Official Development Assistance (ODA)
STREETLIFE - Nigel Paul C. Villarete (The Freeman) - August 18, 2013 - 12:00am

In our August 4 issue, we started a discussion on the Project Development Cycle, which is the basic process of executing a development project, from the time it is conceptualized to the time it is completed.  For big, multi-million or multi-billion peso projects, this will take five to seven years, some even longer.  We also said that these kinds of projects are either funded from the national budget, i.e., the General Appropriations Act (GAA), Official Development Assistance (ODA), or Public-Private Partnership (PPP) schemes.

Traditionally, ODA projects were the most popular among big-ticket projects.  But oftentimes, people have vague ideas of what really ODA is.  Most, if not all, equate it immediately to foreign loans and grants.  That is true, to a certain extent.  But there are further qualifiers to their being that - their purpose and rationale, most especially.  Not all projects can be funded out of ODA.  There has to be an evaluation on which funding mode will be best for a particular project - GAA, ODA, or PPP.  You can have a mix, too.

ODA is defined as official financing assistance from the group of developed countries (donors) to the group of developing countries (recipients), which are concessional in nature, the objective of which is the promotion of economic development and welfare of the latter.  The assistance maybe direct, from one country to another, or through pooled money in a multilateral development bank (MDB), like the World Bank and the Asian Development Bank (ADB).  It started when a group of countries decided to establish a fund to finance the “Marshall Plan,” which was aimed at the reconstruction of Europe after World War II.  The group eventually evolved into the Organization for Economic Cooperation and Development (OECD).

Under OECD definition, countries are grouped into Part I (developing/recipients) and Part II (developed/donors).  Over the years, some countries have actually evolved from being Part I to Part II, achieving a level of Gross Domestic Product (GDP) and financial health to be able to extend ODA assistance instead of requiring it.  Not all financing that flows from one country to another can be called ODA, though.  As specified in the OECD definition, there are certain requirements involved for a financial assistance to be considered ODA.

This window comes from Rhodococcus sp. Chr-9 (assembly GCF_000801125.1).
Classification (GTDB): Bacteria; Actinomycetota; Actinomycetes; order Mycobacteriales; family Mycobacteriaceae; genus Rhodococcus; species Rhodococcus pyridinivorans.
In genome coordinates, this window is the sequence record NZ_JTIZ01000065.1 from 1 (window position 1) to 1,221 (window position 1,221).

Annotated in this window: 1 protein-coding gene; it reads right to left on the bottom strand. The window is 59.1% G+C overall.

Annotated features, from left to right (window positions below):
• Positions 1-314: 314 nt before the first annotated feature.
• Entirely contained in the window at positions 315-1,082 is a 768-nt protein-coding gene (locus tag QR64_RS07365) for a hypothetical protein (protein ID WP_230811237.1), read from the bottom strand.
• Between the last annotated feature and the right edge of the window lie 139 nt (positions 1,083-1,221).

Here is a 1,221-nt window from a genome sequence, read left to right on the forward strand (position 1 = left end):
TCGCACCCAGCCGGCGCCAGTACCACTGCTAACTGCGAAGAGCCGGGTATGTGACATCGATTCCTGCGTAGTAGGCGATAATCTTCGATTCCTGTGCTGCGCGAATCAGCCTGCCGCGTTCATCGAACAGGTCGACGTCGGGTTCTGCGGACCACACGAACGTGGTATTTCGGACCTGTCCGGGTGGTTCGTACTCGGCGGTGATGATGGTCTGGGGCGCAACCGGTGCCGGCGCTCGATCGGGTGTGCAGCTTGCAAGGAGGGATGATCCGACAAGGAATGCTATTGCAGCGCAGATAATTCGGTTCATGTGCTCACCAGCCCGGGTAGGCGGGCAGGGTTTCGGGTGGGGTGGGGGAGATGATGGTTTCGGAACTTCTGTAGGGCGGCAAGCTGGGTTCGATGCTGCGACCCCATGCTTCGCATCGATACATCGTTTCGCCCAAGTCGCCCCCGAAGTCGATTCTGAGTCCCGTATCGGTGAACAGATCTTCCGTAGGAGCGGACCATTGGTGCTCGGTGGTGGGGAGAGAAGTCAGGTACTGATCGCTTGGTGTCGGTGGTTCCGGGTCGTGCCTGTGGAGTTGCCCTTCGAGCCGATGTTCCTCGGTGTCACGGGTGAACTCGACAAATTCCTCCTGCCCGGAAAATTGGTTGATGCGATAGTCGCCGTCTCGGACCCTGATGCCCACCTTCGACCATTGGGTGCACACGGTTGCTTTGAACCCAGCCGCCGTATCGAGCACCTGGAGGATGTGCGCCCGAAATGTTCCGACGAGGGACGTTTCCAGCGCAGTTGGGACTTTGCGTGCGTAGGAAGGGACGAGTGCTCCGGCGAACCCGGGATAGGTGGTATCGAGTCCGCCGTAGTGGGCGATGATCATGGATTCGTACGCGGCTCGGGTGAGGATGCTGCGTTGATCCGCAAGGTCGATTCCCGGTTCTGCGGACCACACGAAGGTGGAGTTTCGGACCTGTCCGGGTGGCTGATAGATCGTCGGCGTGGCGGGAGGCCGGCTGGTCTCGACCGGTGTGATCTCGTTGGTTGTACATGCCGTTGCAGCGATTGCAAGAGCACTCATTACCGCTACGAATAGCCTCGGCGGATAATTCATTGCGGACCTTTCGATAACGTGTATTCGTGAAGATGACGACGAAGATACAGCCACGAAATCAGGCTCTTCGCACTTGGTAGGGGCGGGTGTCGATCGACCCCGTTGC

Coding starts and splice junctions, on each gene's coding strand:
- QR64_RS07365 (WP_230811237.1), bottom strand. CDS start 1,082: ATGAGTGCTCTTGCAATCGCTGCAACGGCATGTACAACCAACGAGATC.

First, it has to be in the official sector.  Private business money transferred from one country to another, even if these are from Part II to Part I countries, are not ODA.  Second, it has to be concessional in nature, meaning, with financing costs much lower than standard banking rates.  Grants are free.  For loans, it has to have a grant element of at least 25 percent in order for it to become concessional and thus considered as ODA.  Otherwise, it's just a commercial loan.

Third, and maybe the most important, the assistance has to be for economic development and social welfare of the developing country.  ODA is extended by a donor developed country to a developing recipient country, with the purpose of alleviating the economic conditions of the people of the latter, and/or uplifting their standard of living.  That's why military aid and such activities as anti-terrorism are not qualified, as well as building casinos.

While ODA may be directly transferred from one country to another (through bilateral agreements), it can also be coursed through multilateral development banks (MDBs).  Foremost of these is the World Bank, of course.  Here in the Philippines, the Asian Development Bank (ADB) is quite popular; especially that it has its headquarters here.  But there is also the European Investment Bank (EIB), Central American Bank for Economic Integration (CABEI), Nordic Investment Bank (NIB), and many others, usually by regions.

Among the bilaterals, the more prominent in the Philippines are the Japan International Cooperation Agency (JICA), the Korea International Cooperation Agency (KOICA), the United States Agency for International Development (USAID), and Australian Aid (AusAID).  We also receive ODA from the Canadian International Development Agency (CIDA), the Swedish International Development Agency (SIDA), Agence Française de Développement (AFD) of France, Deutsche Gesellschaft für Internationale Zusammenarbeit (GIZ) of Germany.  Many other countries also lend ODA to the Philippines.

As ODA, they have common characteristics: the aid is official, concessional, and geared towards economic development and social welfare.  Of course, there are also donor preferences and likewise, ineligible projects specific to the ODA sources (to be continued).


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